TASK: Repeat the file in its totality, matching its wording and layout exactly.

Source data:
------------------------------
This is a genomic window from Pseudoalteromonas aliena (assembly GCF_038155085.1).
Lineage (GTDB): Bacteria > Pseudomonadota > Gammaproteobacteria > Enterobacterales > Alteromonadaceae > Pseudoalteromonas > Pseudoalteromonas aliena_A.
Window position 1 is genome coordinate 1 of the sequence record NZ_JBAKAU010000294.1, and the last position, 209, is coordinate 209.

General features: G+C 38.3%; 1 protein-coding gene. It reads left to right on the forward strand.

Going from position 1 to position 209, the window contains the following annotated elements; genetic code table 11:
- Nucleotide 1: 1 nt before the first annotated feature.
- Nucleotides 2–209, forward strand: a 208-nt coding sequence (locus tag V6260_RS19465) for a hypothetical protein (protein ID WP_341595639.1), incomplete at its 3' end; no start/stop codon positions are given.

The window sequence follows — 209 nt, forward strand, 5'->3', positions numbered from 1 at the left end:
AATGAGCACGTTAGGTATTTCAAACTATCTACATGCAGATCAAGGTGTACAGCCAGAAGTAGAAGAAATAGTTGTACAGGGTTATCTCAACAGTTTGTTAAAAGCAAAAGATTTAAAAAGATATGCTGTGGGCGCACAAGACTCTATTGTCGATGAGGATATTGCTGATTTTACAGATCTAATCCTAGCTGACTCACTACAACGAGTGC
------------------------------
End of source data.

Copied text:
This is a genomic window from Pseudoalteromonas aliena (assembly GCF_038155085.1).
Lineage (GTDB): Bacteria > Pseudomonadota > Gammaproteobacteria > Enterobacterales > Alteromonadaceae > Pseudoalteromonas > Pseudoalteromonas aliena_A.
Window position 1 is genome coordinate 1 of the sequence record NZ_JBAKAU010000294.1, and the last position, 209, is coordinate 209.

General features: G+C 38.3%; 1 protein-coding gene. It reads left to right on the forward strand.

Going from position 1 to position 209, the window contains the following annotated elements; genetic code table 11:
- Nucleotide 1: 1 nt before the first annotated feature.
- Nucleotides 2–209, forward strand: a 208-nt coding sequence (locus tag V6260_RS19465) for a hypothetical protein (protein ID WP_341595639.1), incomplete at its 3' end; no start/stop codon positions are given.

The window sequence follows — 209 nt, forward strand, 5'->3', positions numbered from 1 at the left end:
AATGAGCACGTTAGGTATTTCAAACTATCTACATGCAGATCAAGGTGTACAGCCAGAAGTAGAAGAAATAGTTGTACAGGGTTATCTCAACAGTTTGTTAAAAGCAAAAGATTTAAAAAGATATGCTGTGGGCGCACAAGACTCTATTGTCGATGAGGATATTGCTGATTTTACAGATCTAATCCTAGCTGACTCACTACAACGAGTGC